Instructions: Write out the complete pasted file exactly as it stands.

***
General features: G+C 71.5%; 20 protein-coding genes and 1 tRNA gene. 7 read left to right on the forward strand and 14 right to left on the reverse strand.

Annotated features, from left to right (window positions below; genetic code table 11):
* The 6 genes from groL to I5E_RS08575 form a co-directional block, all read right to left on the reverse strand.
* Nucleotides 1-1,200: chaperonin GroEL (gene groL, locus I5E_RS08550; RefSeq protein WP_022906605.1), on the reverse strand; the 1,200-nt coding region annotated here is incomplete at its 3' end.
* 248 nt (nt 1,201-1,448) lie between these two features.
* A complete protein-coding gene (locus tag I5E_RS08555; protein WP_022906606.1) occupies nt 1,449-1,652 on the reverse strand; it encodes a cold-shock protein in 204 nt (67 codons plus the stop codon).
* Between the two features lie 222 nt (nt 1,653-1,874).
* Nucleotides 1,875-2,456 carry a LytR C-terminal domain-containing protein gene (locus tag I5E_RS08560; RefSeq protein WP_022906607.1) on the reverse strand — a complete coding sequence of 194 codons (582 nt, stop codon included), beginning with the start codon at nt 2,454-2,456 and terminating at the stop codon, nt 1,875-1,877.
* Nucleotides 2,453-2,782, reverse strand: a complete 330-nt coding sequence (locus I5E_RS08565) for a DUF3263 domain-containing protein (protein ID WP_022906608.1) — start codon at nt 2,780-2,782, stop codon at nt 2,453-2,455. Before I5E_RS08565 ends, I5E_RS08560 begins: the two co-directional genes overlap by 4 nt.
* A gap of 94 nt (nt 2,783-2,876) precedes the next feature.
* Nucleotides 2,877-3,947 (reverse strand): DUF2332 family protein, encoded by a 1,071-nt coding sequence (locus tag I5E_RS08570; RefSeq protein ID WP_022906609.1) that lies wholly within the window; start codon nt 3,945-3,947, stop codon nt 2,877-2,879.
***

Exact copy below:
General features: G+C 71.5%; 20 protein-coding genes and 1 tRNA gene. 7 read left to right on the forward strand and 14 right to left on the reverse strand.

Annotated features, from left to right (window positions below; genetic code table 11):
* The 6 genes from groL to I5E_RS08575 form a co-directional block, all read right to left on the reverse strand.
* Nucleotides 1-1,200: chaperonin GroEL (gene groL, locus I5E_RS08550; RefSeq protein WP_022906605.1), on the reverse strand; the 1,200-nt coding region annotated here is incomplete at its 3' end.
* 248 nt (nt 1,201-1,448) lie between these two features.
* A complete protein-coding gene (locus tag I5E_RS08555; protein WP_022906606.1) occupies nt 1,449-1,652 on the reverse strand; it encodes a cold-shock protein in 204 nt (67 codons plus the stop codon).
* Between the two features lie 222 nt (nt 1,653-1,874).
* Nucleotides 1,875-2,456 carry a LytR C-terminal domain-containing protein gene (locus tag I5E_RS08560; RefSeq protein WP_022906607.1) on the reverse strand — a complete coding sequence of 194 codons (582 nt, stop codon included), beginning with the start codon at nt 2,454-2,456 and terminating at the stop codon, nt 1,875-1,877.
* Nucleotides 2,453-2,782, reverse strand: a complete 330-nt coding sequence (locus I5E_RS08565) for a DUF3263 domain-containing protein (protein ID WP_022906608.1) — start codon at nt 2,780-2,782, stop codon at nt 2,453-2,455. Before I5E_RS08565 ends, I5E_RS08560 begins: the two co-directional genes overlap by 4 nt.
* A gap of 94 nt (nt 2,783-2,876) precedes the next feature.
* Nucleotides 2,877-3,947 (reverse strand): DUF2332 family protein, encoded by a 1,071-nt coding sequence (locus tag I5E_RS08570; RefSeq protein ID WP_022906609.1) that lies wholly within the window; start codon nt 3,945-3,947, stop codon nt 2,877-2,879.